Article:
Really sad news came today. Filmmaker Margaret Brown sent me an email saying “I have something to tell you.” Within minutes my phone rang and it was her. “Garrett Scott died last night,” she said. Garrett and his filmmaking partner Ian Olds were at SXSW last year for the U.S. premiere of their terrific documentary, Occupation: Dreamland. He was a really good guy and obviously a wonderful filmmaker.
Eugene at indieWIRE has posted this story, in his memory.
In addition, I wanted to share an excerpt from an Austin Chronicle interview by Anne S. Lewis that ran when Garrett returned to Austin in October for a Texas Documentary Tour special screening of the film:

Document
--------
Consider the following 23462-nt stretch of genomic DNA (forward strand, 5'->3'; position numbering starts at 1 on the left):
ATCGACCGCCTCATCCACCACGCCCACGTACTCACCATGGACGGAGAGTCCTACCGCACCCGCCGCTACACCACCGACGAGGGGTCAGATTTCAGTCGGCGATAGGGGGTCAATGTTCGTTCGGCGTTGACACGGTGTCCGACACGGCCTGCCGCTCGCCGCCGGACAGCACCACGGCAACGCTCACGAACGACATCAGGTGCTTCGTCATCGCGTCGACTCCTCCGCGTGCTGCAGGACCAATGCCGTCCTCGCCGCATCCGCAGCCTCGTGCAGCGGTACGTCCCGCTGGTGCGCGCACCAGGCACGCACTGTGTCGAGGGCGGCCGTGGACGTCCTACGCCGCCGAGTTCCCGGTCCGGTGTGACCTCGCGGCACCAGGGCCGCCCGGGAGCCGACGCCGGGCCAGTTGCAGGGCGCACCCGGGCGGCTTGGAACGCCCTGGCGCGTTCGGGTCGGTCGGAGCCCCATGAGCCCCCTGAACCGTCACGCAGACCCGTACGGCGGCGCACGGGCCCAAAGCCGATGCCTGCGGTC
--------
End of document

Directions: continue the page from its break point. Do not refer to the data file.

Austin Chronicle: Did you think there was a chance that you might die making this film?
Garrett Scott: Yeah, at my worst moments, certainly, but then, you know, you’d just seize up, couldn’t do anything, so you have to tell yourself you just have to move forward. Once we were in the middle of things, it didn’t feel much different from being here; people are just walking around, not paying attention to you. There’s no theme music to alert you that something bad is about to happen. There’d be a brief ambush, or a bomb would be set off: It would be quick, and then they’d be out of there. When you’re with a big group of people who are not acting scared or nervous, it’s hard to keep up that level. Army training is all about reducing that level of fear and uncertainty. They were seeing the world tactically different than I was, so that helped us stay calm and composed. So, it’s hard to keep up that level of fear all the time. It would have been different if it had been open combat all the time.